In Gland we stayed in the official pilgrims refuge and took full advantage of the information for the way ahead provided, the washing machine and the kitchen. I was also able to buy a new pilgrims passport, my third one, as the other two were nearly full, and a guide for the route between Geneva and Le Puy. Two days later I kissed my husband goodbye at the railway station in Geneva, shouldered my backpack and headed towards the French border. At seven o’clock that evening, I pitched up my tent, with permission, on a local sports field and enjoyed a glorious sunset and the view of the remarkable Church of Bardonnex. It was a good experience to walk these days with Rick, but frankly, I also enjoyed being able again to just “risk it”, walk to wherever my feet would be willing to carry me to and just pitch up my small one woman tent and go to sleep wherever I happened to be. Curiously also, that both the first and the last night in Switzerland I slept in it. The next morning, I said “Adieu Suisse, Bonjour La France” and headed over the border towards Neydens but, as the saying goes, that is a tale for another time …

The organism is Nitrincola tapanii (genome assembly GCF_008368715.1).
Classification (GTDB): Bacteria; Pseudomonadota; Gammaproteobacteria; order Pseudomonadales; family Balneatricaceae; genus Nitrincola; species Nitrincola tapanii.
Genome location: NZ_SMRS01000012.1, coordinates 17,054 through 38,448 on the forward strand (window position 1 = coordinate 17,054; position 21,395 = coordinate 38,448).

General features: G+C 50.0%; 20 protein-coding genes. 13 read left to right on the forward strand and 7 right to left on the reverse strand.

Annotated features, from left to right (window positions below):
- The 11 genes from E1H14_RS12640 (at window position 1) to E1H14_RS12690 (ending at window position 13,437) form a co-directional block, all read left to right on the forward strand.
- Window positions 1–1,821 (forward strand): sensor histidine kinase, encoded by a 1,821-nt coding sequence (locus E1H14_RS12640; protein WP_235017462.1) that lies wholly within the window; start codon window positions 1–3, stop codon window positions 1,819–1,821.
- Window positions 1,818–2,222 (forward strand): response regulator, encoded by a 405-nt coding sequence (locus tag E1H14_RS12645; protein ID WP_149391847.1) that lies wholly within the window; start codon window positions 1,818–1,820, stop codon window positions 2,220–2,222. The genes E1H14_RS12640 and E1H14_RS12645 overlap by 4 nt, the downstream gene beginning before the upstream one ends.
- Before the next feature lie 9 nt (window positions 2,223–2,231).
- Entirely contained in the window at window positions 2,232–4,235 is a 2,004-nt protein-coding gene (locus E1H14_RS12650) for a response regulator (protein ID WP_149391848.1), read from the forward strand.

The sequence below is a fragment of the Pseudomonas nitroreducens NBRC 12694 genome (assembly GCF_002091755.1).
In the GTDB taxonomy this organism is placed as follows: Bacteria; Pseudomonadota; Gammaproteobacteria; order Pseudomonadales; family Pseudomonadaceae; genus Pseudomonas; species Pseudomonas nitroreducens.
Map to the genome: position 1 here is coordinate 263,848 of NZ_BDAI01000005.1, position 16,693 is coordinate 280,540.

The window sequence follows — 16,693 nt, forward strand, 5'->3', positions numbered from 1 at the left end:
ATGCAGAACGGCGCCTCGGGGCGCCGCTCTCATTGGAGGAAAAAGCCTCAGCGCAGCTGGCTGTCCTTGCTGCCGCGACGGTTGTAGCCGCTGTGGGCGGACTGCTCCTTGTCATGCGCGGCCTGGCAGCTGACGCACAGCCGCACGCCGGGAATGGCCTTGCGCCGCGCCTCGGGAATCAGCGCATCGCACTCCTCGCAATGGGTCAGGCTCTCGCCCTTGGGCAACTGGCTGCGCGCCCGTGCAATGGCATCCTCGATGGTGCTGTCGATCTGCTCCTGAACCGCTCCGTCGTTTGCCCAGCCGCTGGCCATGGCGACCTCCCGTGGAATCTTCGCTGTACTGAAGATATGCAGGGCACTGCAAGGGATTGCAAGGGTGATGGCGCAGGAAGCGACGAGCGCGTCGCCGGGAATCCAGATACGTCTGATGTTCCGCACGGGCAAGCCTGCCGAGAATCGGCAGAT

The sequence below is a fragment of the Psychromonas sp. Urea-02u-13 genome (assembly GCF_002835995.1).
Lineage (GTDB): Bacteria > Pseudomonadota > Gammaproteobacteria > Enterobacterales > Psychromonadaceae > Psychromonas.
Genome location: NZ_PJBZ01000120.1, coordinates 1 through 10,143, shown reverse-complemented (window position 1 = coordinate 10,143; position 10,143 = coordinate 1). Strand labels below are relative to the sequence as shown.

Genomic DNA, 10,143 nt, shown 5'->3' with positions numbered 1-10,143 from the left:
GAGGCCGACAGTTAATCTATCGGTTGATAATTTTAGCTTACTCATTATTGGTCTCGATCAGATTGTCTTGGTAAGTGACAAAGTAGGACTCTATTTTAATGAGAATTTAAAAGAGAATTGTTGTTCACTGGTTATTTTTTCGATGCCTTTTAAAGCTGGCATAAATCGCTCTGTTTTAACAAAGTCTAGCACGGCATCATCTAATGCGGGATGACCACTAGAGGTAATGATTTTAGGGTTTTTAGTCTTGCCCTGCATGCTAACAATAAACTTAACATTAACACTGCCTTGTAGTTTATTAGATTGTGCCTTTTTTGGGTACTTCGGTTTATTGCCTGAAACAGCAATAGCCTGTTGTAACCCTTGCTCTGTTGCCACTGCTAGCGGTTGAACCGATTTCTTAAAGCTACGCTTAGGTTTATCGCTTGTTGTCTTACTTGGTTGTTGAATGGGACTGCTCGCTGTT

Finally, for those of you that want to know where I am in “real time”: I am now in the lovely town of Cahors, using the terrible rain of this morning as a excuse to take a rest day and write this blog post. It has been a really successful day so far as I’ve got a lot of things done that I keep putting off like charging all electronics, getting my clothes in a washing machine and dryer, putting more money on my phone, de-cluttering my backpack and sending guides and papers home that I don’t need any more and so on. All these small things that take a bit of time and somehow never seem to fit all at once in a normal pilgrims day. If there is such a thing like a normal pilgrims day. Yesterday, I managed, quite involuntary, to walk for the first time more than 40km in one day, so all things going well, I should be in around two weeks time, in Spain …